Lenovo IdeaPad S10e review
Lenovo's debut on the netbook scene isn't quite what we'd been hoping for.
The flow of new netbooks may have slowed from a torrent to more of a trickle, but while there aren't many of the major manufacturers who are yet to make the plunge, there are some notable absentees. One name sorely missing from the lineup, at least until now, is Lenovo.
If any manufacturer has the laptop-building pedigree to nail the netbook formula first time it's the manufacturer of the nigh-on-legendary ThinkPad range. The surprising thing is that it hasn't, and not by a long stretch.
Getting to grips
Rip open the endearingly tiny Lenovo box and the first moments with the IdeaPad S10e are promising. It's a 10 inch netbook so its 250 x 183 x 28mm dimensions are appealingly petite and, what's more, it tips the scales at 1.1kg placing it squarely amongst the rest of the 10in brigade. Light enough to carry in one hand? Check. Small enough to pop in even the most compact of satchels? Check.
The build quality and aesthetics evoke the more endearing traits of Lenovo's legendary ThinkPad range, too. Its looks are, for instace, typically plain, but that's no bad thing. The matte black lid sports a chunky silver Lenovo logo but otherwise there's very little attempt at injecting any sense of style. Cast your gaze around the rest of the chassis and it's enlivened only by the traditional ThinkPad red and green 3.5mm audio sockets. Looks might not be everything but set the IdeaPad S10e next to the Samsung NC10 and, if a laptop could blush, the Lenovo's cheeks would be ruby red.
There is a payoff for such a bland exterior, though, and that's sturdiness. The S10e's base feels reassuringly stiff and even the display, the weak point of so many netbooks, resists twisting and tugging motions with impressive resilience.
One crushing disappointment, especially given Lenovo's history of superb keyboards and pointing devices for its 'proper' laptops, is the IdeaPad's ergonomics. The stiff base means that there's not too much flex in the keyboard panel but unlike the Samsung NC10's almost-full-size example the Lenovo's layout is just a bit too cramped. The relatively squat keys fall noticeably less easily under the finger, and we can't stand the half-height Enter key.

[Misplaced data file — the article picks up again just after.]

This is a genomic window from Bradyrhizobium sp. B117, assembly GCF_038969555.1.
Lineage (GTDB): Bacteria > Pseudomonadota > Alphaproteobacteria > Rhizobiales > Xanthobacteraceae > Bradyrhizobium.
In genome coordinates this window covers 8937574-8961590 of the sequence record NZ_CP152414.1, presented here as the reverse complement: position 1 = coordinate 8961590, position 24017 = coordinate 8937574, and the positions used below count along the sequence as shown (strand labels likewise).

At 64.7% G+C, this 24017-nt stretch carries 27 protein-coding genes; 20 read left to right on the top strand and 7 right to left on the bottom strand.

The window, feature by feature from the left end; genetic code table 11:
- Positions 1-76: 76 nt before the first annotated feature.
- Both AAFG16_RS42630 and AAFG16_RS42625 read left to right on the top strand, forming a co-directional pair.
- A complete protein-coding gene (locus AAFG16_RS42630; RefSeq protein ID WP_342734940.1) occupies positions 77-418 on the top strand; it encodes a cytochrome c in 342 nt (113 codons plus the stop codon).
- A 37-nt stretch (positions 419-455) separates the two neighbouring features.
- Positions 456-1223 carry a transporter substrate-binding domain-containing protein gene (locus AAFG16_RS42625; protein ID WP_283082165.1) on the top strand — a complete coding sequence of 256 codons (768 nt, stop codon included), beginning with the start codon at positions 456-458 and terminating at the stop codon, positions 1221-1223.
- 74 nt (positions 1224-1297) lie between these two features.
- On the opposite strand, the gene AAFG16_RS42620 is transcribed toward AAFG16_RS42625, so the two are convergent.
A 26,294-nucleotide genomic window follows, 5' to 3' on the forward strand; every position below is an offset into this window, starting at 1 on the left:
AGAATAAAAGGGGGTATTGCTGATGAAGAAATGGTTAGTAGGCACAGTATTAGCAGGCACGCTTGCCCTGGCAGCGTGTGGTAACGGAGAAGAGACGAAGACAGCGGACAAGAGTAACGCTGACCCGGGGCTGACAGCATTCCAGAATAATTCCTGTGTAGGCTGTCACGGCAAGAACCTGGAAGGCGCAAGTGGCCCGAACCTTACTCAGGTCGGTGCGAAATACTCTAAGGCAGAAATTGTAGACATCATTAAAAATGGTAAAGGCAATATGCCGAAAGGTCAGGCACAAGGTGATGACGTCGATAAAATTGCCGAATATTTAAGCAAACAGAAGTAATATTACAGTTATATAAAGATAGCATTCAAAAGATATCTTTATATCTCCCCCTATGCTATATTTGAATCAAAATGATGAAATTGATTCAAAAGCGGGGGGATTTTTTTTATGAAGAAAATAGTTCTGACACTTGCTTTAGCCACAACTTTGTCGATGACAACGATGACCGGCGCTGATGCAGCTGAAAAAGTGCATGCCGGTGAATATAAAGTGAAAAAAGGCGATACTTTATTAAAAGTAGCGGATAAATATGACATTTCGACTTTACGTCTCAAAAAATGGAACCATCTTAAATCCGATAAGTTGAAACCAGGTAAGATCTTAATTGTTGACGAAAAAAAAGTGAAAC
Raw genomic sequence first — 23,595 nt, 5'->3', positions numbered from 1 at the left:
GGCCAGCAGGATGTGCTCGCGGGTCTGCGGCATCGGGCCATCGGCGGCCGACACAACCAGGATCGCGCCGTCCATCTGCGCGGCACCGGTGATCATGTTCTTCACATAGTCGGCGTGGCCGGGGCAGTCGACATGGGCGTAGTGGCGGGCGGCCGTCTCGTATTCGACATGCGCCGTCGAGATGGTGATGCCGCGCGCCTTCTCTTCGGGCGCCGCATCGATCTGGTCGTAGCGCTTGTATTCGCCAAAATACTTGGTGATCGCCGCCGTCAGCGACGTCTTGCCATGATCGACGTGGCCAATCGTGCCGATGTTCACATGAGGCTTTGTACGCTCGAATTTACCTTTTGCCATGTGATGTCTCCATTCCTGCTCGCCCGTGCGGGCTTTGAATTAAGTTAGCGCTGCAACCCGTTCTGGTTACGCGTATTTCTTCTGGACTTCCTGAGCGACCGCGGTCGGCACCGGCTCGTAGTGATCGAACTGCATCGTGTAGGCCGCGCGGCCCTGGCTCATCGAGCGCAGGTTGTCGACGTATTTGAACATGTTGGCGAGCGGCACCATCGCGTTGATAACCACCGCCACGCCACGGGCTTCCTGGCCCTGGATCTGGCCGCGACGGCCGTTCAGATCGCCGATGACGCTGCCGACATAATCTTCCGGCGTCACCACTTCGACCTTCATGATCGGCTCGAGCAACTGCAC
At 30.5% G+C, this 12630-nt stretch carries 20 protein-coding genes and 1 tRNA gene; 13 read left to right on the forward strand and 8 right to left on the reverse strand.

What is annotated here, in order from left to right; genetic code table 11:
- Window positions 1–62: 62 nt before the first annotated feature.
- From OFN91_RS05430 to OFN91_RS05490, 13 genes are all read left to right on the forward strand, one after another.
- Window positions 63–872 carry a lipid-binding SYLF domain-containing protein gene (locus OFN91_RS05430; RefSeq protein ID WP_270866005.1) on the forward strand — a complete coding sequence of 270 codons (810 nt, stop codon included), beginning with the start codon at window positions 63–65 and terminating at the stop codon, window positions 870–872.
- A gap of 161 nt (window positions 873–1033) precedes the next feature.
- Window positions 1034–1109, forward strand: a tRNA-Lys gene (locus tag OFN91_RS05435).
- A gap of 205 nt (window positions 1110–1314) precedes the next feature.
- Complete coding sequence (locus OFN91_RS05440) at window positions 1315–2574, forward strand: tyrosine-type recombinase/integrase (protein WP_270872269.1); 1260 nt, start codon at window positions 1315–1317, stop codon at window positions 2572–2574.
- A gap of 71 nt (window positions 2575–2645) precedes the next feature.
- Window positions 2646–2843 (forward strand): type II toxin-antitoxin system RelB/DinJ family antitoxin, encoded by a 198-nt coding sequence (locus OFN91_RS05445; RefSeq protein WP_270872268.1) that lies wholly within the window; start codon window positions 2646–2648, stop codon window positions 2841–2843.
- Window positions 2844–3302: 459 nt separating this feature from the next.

Fire up the S10e, however, and it has a trick up its sleeve or two. Before you find yourself greeted by the familiar Windows XP loading screen, for instance, you'll be presented with a more novel sight - Lenovo's Quick Start front end. This isn't a proprietary piece of software, though, rather a rebranded version of DeviceVM's instant-on software, called Splashtop. Its five main icons provide quick access to a web browser, media player, photo gallery, chat application and Skype, too.
There's a problem with this, however: it really isn't very quick. From pressing the on button to getting the web browser up and running took about 30 seconds - hardly what can be described as instantaneous - especially when booting Windows XP and loading Chrome takes just a smidgen under 40 seconds. Factor in the seeming inability to moderate the excessive trackpad sensitivity, and the "Quick Start" software soon begins to prove more of a hindrance than a help.
The usual suspects
The hardware ticking away inside the S10e is a roster of familiar faces. An Intel Atom N270 processor squats alongside 1GB of memory and a capacious 160GB hard drive while wireless connectivity includes the netbook staples of 802.11g and Bluetooth. Performance, as you'd expect, is merely par for the course. A score of 0.41 in our application benchmarks is fast enough for the basic tasks you'd expect of a netbook, while the integrated Intel GMA 950 graphics preclude all but the lightest of gaming sessions.
|Warranty||1 yr return to base|
|Dimensions||253 x 194 x 39mm (WDH)|
Processor and memory
|Processor||Intel Atom N270|
|SODIMM sockets free||0|
|SODIMM sockets total||1|
Screen and video
|Resolution screen horizontal||1,024|
|Resolution screen vertical||576|
|Resolution||1024 x 576|
|Graphics chipset||Intel GMA 950|
|VGA (D-SUB) outputs||1|
|Hard disk usable capacity||149GB|
|Internal disk interface||SATA|
|Optical disc technology||N/A|
|Replacement battery price ex VAT||£50|
|Replacement battery price inc VAT||£58|
|Wired adapter speed||100Mbits/sec|
|802.11 draft-n support||no|
|Integrated 3G adapter||no|
|Wireless hardware on/off switch||no|
|Wireless key-combination switch||yes|
|PC Card slots||0|
|USB ports (downstream)||1|
|PS/2 mouse port||no|
|9-pin serial ports||0|
|Optical S/PDIF audio output ports||0|
|Electrical S/PDIF audio ports||0|
|3.5mm audio jacks||2|
|SD card reader||yes|
|Memory Stick reader||yes|
|MMC (multimedia card) reader||yes|
|Smart Media reader||no|
|Compact Flash reader||no|
|Pointing device type||Touchpad|
|Camera megapixel rating||1.3mp|
Battery and performance tests
|Battery life, light use||5hr 12min|
|Overall application benchmark score||0.40|
Operating system and software
|Operating system||Windows XP Home|
|OS family||Windows XP|